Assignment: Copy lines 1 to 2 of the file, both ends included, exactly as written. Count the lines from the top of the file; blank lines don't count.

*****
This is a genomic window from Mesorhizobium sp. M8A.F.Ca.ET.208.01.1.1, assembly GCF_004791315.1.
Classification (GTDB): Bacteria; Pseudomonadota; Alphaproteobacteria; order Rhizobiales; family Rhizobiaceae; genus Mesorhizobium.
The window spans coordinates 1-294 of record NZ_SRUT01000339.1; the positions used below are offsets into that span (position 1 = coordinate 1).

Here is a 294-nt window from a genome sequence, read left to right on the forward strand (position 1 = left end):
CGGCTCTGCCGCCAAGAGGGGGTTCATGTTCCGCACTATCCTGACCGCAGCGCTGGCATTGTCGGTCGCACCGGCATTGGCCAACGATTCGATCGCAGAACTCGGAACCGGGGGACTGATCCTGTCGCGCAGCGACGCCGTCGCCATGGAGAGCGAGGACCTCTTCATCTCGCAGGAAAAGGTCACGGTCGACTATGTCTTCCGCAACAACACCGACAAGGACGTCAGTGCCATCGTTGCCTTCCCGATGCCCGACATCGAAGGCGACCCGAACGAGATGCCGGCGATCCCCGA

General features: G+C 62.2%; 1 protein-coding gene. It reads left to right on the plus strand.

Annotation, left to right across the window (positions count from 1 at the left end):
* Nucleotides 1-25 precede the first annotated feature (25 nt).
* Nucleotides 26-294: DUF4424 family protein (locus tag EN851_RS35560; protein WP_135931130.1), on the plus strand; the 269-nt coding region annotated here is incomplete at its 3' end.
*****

This is a genomic window from Mesorhizobium sp. M8A.F.Ca.ET.208.01.1.1, assembly GCF_004791315.1.
Classification (GTDB): Bacteria; Pseudomonadota; Alphaproteobacteria; order Rhizobiales; family Rhizobiaceae; genus Mesorhizobium.